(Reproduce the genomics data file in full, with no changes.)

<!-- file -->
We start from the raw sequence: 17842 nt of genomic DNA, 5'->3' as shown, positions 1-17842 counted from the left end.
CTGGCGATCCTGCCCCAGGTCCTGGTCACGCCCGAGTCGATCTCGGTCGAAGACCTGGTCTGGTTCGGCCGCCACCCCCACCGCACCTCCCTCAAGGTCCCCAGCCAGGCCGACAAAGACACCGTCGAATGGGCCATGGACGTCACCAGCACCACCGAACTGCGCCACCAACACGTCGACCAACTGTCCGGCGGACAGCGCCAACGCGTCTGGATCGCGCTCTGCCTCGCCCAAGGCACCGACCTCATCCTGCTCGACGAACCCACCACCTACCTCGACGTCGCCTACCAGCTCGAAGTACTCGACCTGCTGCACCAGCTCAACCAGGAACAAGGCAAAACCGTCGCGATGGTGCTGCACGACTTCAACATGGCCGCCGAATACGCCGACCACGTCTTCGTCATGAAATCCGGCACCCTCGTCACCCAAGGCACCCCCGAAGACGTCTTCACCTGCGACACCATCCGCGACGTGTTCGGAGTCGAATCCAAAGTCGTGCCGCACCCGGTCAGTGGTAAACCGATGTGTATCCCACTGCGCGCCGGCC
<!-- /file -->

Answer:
We start from the raw sequence: 17842 nt of genomic DNA, 5'->3' as shown, positions 1-17842 counted from the left end.
CTGGCGATCCTGCCCCAGGTCCTGGTCACGCCCGAGTCGATCTCGGTCGAAGACCTGGTCTGGTTCGGCCGCCACCCCCACCGCACCTCCCTCAAGGTCCCCAGCCAGGCCGACAAAGACACCGTCGAATGGGCCATGGACGTCACCAGCACCACCGAACTGCGCCACCAACACGTCGACCAACTGTCCGGCGGACAGCGCCAACGCGTCTGGATCGCGCTCTGCCTCGCCCAAGGCACCGACCTCATCCTGCTCGACGAACCCACCACCTACCTCGACGTCGCCTACCAGCTCGAAGTACTCGACCTGCTGCACCAGCTCAACCAGGAACAAGGCAAAACCGTCGCGATGGTGCTGCACGACTTCAACATGGCCGCCGAATACGCCGACCACGTCTTCGTCATGAAATCCGGCACCCTCGTCACCCAAGGCACCCCCGAAGACGTCTTCACCTGCGACACCATCCGCGACGTGTTCGGAGTCGAATCCAAAGTCGTGCCGCACCCGGTCAGTGGTAAACCGATGTGTATCCCACTGCGCGCCGGCC